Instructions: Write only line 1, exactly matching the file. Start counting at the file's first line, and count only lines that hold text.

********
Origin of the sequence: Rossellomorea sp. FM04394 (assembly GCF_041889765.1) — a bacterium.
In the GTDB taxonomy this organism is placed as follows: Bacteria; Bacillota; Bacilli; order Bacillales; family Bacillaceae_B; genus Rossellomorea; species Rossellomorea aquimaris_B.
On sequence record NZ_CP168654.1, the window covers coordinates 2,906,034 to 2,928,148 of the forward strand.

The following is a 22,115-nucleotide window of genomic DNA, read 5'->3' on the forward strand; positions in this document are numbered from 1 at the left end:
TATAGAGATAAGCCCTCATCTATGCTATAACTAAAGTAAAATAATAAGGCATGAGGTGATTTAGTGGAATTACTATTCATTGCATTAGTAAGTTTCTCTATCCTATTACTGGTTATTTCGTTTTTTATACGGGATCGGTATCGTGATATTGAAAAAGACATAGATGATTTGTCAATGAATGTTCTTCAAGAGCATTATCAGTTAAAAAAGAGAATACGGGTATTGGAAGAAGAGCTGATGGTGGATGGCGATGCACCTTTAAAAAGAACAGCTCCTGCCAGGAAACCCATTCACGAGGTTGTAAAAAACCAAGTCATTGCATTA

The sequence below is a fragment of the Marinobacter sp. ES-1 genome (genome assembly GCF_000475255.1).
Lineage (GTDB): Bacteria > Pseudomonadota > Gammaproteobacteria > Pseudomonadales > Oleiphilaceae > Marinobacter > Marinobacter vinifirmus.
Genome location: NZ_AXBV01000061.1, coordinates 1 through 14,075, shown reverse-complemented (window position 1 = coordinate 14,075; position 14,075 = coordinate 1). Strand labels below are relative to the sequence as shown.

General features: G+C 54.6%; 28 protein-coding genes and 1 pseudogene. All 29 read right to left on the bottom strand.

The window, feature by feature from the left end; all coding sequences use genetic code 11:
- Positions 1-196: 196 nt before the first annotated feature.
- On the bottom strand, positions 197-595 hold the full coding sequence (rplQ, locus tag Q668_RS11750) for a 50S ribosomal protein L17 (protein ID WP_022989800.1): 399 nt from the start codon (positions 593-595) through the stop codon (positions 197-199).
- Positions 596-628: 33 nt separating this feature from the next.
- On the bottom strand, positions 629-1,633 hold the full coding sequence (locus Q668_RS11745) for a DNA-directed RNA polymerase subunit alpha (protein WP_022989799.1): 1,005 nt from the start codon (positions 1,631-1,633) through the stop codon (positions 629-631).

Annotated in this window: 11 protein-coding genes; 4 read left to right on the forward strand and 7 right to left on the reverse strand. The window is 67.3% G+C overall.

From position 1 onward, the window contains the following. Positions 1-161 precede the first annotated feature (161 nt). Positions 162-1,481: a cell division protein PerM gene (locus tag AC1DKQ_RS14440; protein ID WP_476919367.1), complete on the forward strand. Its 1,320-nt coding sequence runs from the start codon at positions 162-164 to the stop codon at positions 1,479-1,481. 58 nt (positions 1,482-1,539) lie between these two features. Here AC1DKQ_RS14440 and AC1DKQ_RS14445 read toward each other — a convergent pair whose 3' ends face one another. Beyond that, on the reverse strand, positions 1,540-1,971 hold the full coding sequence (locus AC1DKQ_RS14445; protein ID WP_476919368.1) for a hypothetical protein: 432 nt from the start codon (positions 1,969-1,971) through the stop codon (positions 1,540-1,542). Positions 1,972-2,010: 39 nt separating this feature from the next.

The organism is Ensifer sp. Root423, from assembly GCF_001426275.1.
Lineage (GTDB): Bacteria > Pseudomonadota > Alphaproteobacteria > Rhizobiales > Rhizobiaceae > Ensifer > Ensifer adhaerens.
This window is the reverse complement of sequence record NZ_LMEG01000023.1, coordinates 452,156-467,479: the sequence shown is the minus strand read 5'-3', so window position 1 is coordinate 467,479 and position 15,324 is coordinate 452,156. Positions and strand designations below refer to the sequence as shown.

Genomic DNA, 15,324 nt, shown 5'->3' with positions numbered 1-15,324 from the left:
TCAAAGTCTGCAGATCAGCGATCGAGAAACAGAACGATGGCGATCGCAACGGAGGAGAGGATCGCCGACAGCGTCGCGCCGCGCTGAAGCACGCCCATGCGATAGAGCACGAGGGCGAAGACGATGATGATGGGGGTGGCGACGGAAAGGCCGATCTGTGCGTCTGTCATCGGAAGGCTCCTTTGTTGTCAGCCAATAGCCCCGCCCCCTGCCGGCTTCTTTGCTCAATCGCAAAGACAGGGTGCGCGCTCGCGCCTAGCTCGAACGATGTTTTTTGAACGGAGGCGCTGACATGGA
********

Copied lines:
Origin of the sequence: Rossellomorea sp. FM04394 (assembly GCF_041889765.1) — a bacterium.